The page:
Shiite Iran demonstrated its firm support for Assad by hosting his foreign minister. At a joint news conference with Moallem, Iran’s own Foreign Minister Ali Akbar Salehi rebuked the West and Arab states for holding the “illusion” that Assad could be easily replaced from power in a managed transition.
In Damascus, where Assad’s forces pushed back a rebel offensive following a deadly bomb attack on his inner circle, many residents have fled fighting in the outskirts for relative safety in the heart of the capital.
Even the center has been shattered by the violence. Shops open only between 9 a.m. and 3 p.m., food prices have soared and no one dares walk outside after dusk, even in Ramadan when streets are packed late into the night.
“To begin with I was with the regime, for sure,” said Ahmad, from one of the southern suburbs where the army, backed by helicopter and tanks, launched its fierce counter offensive. “But now, no, the regime must go. Take what they want with them, but they must go.”
The battle for Aleppo, a city of 2.5 million people, is a decisive test of the government’s ability to retake its two main cities. It has committed huge military resources to the battle there after losing control of outlying rural areas and some border crossings with Turkey and Iraq.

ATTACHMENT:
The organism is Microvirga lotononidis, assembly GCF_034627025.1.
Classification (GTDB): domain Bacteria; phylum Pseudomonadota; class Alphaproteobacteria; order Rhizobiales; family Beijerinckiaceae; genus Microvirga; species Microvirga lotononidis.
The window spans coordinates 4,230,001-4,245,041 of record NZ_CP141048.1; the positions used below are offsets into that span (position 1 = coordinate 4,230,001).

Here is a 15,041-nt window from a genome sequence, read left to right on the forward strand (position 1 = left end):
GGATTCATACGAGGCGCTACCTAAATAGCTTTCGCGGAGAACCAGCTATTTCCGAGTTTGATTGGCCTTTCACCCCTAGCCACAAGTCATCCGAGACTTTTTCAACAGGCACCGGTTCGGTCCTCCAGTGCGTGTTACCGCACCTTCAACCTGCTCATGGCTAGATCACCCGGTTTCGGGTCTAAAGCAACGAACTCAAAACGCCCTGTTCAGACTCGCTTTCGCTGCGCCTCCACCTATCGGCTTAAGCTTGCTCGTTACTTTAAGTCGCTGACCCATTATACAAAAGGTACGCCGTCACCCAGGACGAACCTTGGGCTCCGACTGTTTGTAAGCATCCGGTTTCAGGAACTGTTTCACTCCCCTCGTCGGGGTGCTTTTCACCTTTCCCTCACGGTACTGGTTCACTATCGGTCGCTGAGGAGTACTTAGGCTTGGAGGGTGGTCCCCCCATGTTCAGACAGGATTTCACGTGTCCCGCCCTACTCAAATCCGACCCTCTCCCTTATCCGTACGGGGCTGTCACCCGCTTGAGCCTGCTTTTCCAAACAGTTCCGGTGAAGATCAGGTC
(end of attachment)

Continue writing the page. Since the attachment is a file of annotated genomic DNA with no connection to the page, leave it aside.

Free Syrian Army fighters were in evidence on the approaches to Aleppo from the north, where many villagers were shopping or tending their fields.
One man in his 40s, carrying his family on a motorcycle, said he was fleeing the fighting in the city.
“We are living in a war zone,” he told Reuters. “I and my relatives are just going back and forth, trying to stay away from the fighting. We left Aleppo when we saw smoke and helicopters firing.”
The British-based Observatory, which compiles reports from anti-government activists, said 26 people were killed in Aleppo Saturday and 190 across Syria. It reported fighting in Deraa, the cradle of the revolution, Homs, the scene of some of the bloodiest combat, and Hama.
There was no way to verify its figures.